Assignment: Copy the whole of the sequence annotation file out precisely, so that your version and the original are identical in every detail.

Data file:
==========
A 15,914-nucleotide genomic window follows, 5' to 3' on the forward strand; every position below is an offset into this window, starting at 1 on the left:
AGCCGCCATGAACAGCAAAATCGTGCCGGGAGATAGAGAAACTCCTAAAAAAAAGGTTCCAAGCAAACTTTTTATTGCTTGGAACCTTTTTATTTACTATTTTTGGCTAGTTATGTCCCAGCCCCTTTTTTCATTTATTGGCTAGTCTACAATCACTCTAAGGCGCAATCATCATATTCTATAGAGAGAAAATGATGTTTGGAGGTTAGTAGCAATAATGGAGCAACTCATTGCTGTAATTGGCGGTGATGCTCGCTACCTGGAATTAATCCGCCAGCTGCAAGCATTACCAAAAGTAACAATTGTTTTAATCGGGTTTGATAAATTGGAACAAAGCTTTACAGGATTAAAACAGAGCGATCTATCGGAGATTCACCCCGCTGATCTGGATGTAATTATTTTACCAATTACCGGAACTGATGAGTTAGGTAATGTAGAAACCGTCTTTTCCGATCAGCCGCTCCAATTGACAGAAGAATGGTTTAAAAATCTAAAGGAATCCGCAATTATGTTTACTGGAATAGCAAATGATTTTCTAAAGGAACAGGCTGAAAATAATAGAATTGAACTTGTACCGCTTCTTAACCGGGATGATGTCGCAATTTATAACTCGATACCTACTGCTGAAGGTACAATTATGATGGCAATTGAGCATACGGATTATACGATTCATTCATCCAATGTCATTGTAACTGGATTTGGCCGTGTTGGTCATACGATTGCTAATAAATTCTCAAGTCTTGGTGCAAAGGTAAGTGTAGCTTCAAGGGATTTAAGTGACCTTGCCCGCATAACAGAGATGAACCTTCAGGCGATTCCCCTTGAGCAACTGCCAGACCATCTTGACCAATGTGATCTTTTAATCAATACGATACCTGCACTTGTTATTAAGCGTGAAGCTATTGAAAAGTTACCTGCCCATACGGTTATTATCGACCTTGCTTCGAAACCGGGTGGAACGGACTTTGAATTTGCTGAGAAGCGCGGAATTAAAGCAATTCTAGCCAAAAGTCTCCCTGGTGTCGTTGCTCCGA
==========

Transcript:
A 15,914-nucleotide genomic window follows, 5' to 3' on the forward strand; every position below is an offset into this window, starting at 1 on the left:
AGCCGCCATGAACAGCAAAATCGTGCCGGGAGATAGAGAAACTCCTAAAAAAAAGGTTCCAAGCAAACTTTTTATTGCTTGGAACCTTTTTATTTACTATTTTTGGCTAGTTATGTCCCAGCCCCTTTTTTCATTTATTGGCTAGTCTACAATCACTCTAAGGCGCAATCATCATATTCTATAGAGAGAAAATGATGTTTGGAGGTTAGTAGCAATAATGGAGCAACTCATTGCTGTAATTGGCGGTGATGCTCGCTACCTGGAATTAATCCGCCAGCTGCAAGCATTACCAAAAGTAACAATTGTTTTAATCGGGTTTGATAAATTGGAACAAAGCTTTACAGGATTAAAACAGAGCGATCTATCGGAGATTCACCCCGCTGATCTGGATGTAATTATTTTACCAATTACCGGAACTGATGAGTTAGGTAATGTAGAAACCGTCTTTTCCGATCAGCCGCTCCAATTGACAGAAGAATGGTTTAAAAATCTAAAGGAATCCGCAATTATGTTTACTGGAATAGCAAATGATTTTCTAAAGGAACAGGCTGAAAATAATAGAATTGAACTTGTACCGCTTCTTAACCGGGATGATGTCGCAATTTATAACTCGATACCTACTGCTGAAGGTACAATTATGATGGCAATTGAGCATACGGATTATACGATTCATTCATCCAATGTCATTGTAACTGGATTTGGCCGTGTTGGTCATACGATTGCTAATAAATTCTCAAGTCTTGGTGCAAAGGTAAGTGTAGCTTCAAGGGATTTAAGTGACCTTGCCCGCATAACAGAGATGAACCTTCAGGCGATTCCCCTTGAGCAACTGCCAGACCATCTTGACCAATGTGATCTTTTAATCAATACGATACCTGCACTTGTTATTAAGCGTGAAGCTATTGAAAAGTTACCTGCCCATACGGTTATTATCGACCTTGCTTCGAAACCGGGTGGAACGGACTTTGAATTTGCTGAGAAGCGCGGAATTAAAGCAATTCTAGCCAAAAGTCTCCCTGGTGTCGTTGCTCCGA